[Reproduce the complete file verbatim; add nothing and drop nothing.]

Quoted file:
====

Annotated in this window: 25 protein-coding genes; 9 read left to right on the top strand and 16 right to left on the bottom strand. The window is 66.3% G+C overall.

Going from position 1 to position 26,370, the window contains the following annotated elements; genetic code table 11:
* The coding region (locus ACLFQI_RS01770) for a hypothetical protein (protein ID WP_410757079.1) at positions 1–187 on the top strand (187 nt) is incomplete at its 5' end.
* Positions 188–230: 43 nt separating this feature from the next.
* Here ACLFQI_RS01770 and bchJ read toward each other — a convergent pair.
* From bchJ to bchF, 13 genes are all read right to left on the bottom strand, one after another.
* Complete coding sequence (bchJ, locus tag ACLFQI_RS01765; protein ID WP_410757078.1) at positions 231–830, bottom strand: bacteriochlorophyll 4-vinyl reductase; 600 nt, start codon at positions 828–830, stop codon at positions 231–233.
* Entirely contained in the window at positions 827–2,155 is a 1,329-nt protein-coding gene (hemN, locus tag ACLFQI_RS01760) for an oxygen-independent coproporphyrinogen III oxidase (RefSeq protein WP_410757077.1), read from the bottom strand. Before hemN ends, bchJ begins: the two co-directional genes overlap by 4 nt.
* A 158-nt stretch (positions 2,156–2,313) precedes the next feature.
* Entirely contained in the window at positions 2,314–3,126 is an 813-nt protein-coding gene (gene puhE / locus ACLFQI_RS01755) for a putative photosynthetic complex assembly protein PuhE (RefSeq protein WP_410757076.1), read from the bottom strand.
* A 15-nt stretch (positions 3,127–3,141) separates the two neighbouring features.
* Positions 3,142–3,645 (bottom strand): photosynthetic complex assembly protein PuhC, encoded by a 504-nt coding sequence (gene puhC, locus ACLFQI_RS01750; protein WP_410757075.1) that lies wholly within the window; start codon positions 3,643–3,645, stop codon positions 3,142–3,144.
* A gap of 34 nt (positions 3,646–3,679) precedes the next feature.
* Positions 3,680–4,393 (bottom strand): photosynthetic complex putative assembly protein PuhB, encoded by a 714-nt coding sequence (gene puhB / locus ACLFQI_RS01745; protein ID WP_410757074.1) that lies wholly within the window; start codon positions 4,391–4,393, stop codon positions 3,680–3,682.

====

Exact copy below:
Annotated in this window: 25 protein-coding genes; 9 read left to right on the top strand and 16 right to left on the bottom strand. The window is 66.3% G+C overall.

Going from position 1 to position 26,370, the window contains the following annotated elements; genetic code table 11:
* The coding region (locus ACLFQI_RS01770) for a hypothetical protein (protein ID WP_410757079.1) at positions 1–187 on the top strand (187 nt) is incomplete at its 5' end.
* Positions 188–230: 43 nt separating this feature from the next.
* Here ACLFQI_RS01770 and bchJ read toward each other — a convergent pair.
* From bchJ to bchF, 13 genes are all read right to left on the bottom strand, one after another.
* Complete coding sequence (bchJ, locus tag ACLFQI_RS01765; protein ID WP_410757078.1) at positions 231–830, bottom strand: bacteriochlorophyll 4-vinyl reductase; 600 nt, start codon at positions 828–830, stop codon at positions 231–233.
* Entirely contained in the window at positions 827–2,155 is a 1,329-nt protein-coding gene (hemN, locus tag ACLFQI_RS01760) for an oxygen-independent coproporphyrinogen III oxidase (RefSeq protein WP_410757077.1), read from the bottom strand. Before hemN ends, bchJ begins: the two co-directional genes overlap by 4 nt.
* A 158-nt stretch (positions 2,156–2,313) precedes the next feature.
* Entirely contained in the window at positions 2,314–3,126 is an 813-nt protein-coding gene (gene puhE / locus ACLFQI_RS01755) for a putative photosynthetic complex assembly protein PuhE (RefSeq protein WP_410757076.1), read from the bottom strand.
* A 15-nt stretch (positions 3,127–3,141) separates the two neighbouring features.
* Positions 3,142–3,645 (bottom strand): photosynthetic complex assembly protein PuhC, encoded by a 504-nt coding sequence (gene puhC, locus ACLFQI_RS01750; protein WP_410757075.1) that lies wholly within the window; start codon positions 3,643–3,645, stop codon positions 3,142–3,144.
* A gap of 34 nt (positions 3,646–3,679) precedes the next feature.
* Positions 3,680–4,393 (bottom strand): photosynthetic complex putative assembly protein PuhB, encoded by a 714-nt coding sequence (gene puhB / locus ACLFQI_RS01745; protein ID WP_410757074.1) that lies wholly within the window; start codon positions 4,391–4,393, stop codon positions 3,680–3,682.